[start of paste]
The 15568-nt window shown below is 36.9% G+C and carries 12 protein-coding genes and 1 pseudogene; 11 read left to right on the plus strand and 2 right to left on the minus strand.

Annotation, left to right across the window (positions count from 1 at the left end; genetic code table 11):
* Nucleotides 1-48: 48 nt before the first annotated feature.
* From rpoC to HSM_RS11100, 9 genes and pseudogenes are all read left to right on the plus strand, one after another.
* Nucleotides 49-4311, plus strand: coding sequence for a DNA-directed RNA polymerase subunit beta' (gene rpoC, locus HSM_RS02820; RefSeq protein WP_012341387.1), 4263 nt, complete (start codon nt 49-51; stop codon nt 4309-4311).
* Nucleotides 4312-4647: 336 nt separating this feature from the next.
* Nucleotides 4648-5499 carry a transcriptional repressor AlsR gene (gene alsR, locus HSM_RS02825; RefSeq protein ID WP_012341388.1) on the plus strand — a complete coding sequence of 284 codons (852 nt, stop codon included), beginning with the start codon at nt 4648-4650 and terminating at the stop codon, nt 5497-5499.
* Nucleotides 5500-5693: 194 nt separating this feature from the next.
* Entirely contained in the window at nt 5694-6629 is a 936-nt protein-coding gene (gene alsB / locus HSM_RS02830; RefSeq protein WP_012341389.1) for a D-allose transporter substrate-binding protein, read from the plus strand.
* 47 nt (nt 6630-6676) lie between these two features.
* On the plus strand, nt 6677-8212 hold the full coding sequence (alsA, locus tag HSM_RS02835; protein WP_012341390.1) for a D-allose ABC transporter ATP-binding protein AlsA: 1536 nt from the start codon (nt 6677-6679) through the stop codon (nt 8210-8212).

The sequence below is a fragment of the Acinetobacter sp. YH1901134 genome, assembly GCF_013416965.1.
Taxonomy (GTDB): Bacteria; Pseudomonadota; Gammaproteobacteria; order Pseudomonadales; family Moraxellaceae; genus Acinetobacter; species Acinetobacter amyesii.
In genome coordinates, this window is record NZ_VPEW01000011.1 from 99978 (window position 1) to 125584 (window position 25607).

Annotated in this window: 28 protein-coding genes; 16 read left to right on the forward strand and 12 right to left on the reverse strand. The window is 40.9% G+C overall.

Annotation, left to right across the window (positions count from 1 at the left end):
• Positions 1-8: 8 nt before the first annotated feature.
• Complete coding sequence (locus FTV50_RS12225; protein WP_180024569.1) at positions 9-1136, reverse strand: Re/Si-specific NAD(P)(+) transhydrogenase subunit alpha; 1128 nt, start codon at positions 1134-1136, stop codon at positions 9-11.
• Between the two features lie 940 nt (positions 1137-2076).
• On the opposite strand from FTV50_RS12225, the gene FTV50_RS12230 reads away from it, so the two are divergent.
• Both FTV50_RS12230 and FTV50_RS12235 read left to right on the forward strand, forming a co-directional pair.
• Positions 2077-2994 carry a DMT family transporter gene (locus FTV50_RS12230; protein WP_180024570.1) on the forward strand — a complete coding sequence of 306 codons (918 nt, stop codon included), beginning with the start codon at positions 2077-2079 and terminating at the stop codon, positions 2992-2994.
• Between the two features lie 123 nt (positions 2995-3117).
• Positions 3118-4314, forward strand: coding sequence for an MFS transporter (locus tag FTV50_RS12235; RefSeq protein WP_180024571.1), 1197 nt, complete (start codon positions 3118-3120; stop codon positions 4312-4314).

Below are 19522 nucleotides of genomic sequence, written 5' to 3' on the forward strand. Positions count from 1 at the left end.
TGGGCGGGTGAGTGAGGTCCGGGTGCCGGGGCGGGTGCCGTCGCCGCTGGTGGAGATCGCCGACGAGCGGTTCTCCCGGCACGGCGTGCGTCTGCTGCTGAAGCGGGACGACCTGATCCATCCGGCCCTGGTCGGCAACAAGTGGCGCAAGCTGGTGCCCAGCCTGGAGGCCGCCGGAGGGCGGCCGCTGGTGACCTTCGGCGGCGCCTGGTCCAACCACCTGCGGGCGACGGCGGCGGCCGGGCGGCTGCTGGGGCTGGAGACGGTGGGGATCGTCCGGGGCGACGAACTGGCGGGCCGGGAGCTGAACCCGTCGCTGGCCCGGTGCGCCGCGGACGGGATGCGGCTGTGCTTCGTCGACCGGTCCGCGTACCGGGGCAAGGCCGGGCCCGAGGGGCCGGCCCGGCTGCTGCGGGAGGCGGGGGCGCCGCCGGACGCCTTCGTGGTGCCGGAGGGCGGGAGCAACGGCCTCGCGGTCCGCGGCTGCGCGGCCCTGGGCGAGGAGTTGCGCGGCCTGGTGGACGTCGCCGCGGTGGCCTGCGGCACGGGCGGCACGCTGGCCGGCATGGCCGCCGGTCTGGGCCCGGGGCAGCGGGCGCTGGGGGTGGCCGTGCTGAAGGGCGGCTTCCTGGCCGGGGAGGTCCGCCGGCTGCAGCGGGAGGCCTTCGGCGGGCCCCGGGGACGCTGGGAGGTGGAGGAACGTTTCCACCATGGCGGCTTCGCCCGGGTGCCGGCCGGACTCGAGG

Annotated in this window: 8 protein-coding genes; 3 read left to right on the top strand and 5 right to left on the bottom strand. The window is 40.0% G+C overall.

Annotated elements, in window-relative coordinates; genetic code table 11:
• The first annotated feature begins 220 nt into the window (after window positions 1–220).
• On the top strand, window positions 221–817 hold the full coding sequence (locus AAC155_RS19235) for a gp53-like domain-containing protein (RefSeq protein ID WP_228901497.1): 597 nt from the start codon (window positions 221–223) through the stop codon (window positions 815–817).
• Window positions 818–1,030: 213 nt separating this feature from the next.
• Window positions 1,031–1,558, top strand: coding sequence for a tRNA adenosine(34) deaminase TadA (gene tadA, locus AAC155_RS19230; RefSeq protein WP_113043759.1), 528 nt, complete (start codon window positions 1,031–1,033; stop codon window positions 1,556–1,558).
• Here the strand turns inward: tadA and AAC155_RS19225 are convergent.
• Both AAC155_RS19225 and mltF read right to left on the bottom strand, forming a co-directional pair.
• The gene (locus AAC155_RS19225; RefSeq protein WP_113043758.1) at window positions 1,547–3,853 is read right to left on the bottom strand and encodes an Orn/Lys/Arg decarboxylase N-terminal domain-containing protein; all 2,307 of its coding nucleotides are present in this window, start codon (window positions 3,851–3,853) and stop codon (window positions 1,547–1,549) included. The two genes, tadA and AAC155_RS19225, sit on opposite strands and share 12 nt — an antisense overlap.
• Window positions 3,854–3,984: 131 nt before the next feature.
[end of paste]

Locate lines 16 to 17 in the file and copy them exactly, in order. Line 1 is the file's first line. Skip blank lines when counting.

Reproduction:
Annotation, left to right across the window (positions count from 1 at the left end):
• Positions 1-8: 8 nt before the first annotated feature.